Archive | February, 2012

Happy Hinamatsuri

28 Feb

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Isn’t this a cute ekaki-uta? March 3rd (this Saturday) is Hinamatsuri (Girl’s Day) in Japan. Read my post from 2011 for ideas on how to celebrate ひなまつり!

This year, my children made these crafts in honor of Hinamatsuri (all ideas are by my talented friend Az!):

hina ningyou made of clay and paper

hina ningyou card by my daughter

hina ningyou card by my son (with mommy's help)

I was craving mochi so I used this mochiko recipe from Cookpad (Cookpad is the equivalent of America’s “Allrecipes”). It was easy to make and my kids gobbled it up!

anko mochi cake I made in honor of Girl's Day

Are you doing anything to celebrate? Do you own a hina-ningyou set? (If so, I am jealous!)

P.S. I am sorry I have been slow about responding to emails and comments. We had a family emergency this weekend and I am still recovering from our whirlwind trip… 5 planes in 3 days! I feel like I have been run over by a shinkansen :). The good thing is, I now feel more prepared for our long plane ride to Japan. I’ll be posting about what I plan to do to entertain my kiddos for 17 hours on the plane soon!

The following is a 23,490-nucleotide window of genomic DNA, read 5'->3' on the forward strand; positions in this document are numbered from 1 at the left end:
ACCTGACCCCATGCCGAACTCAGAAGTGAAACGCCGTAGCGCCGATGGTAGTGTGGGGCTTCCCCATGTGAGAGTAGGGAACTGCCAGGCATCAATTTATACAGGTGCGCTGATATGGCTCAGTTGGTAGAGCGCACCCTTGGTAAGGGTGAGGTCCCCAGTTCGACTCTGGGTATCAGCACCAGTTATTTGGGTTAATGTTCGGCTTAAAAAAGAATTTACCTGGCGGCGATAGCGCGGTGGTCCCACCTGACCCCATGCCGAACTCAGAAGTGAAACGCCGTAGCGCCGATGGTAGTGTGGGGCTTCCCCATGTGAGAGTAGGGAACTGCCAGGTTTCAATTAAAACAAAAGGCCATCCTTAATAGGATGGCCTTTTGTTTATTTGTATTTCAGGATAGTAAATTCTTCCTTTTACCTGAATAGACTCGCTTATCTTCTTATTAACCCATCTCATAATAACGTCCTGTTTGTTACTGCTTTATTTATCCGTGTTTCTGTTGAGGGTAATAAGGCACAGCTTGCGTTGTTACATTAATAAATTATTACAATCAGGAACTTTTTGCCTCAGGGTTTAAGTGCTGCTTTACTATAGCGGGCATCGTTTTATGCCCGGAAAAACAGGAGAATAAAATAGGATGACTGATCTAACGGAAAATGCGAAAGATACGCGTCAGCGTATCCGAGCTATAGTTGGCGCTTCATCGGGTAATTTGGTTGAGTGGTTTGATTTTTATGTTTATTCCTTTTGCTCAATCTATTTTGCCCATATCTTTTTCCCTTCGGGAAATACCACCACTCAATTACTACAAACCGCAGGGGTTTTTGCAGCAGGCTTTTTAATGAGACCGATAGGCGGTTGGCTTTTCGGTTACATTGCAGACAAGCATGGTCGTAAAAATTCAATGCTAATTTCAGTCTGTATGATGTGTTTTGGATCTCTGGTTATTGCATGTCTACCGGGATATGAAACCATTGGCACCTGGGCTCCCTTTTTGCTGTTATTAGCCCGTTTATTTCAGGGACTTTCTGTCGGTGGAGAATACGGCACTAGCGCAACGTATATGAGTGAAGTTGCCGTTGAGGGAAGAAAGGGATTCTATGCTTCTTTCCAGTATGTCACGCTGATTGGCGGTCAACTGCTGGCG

Omiyage (Souvenirs) to Take to Japan

22 Feb

Japan is a country where the giving of souvenirs/gifts are very important, as well as the presentation of those gifts. Japan is also a country that seems to already have everything … they have all the brand-names and their technology and design seem to be far superior to the rest of the world (and, everything is cuter!). So. What to take to Japan as gifts? I know a lot of people are going to take good care of us in Japan so I want my gifts to be nice and thoughtful.  After asking my friends and “researching” on the internet, here are my omiyage ideas:

image from ameapa.com

FOR WOMEN:

* Eco Bags (Reusable Bags) from Trader Joe’s or Whole Foods. They are cute, functional, and seem to be popular in Japan. (click HERE to see how much they are selling for in Japan!). I read that large eco bags are hard to find in Japan. BONUS: they can double as gift wrap!

* Nice hand lotions from somewhere like L’Occitane or Crabtree and Evelyn. I bought these cute gift sets. Who wouldn’t love these whether you live in Japan or anywhere else in the world?

* Little hand sanitizers, called “PocketBacs”, from Bath and Body Works. Inexpensive, cute, and useful. I have heard that since hand sanitizers are not widely used in Japan, you’ll have to explain to your gift recipient how to use this. I think it would look really nice to package 2 or 3 of these in a clear cellophane bag with a pretty ribbon.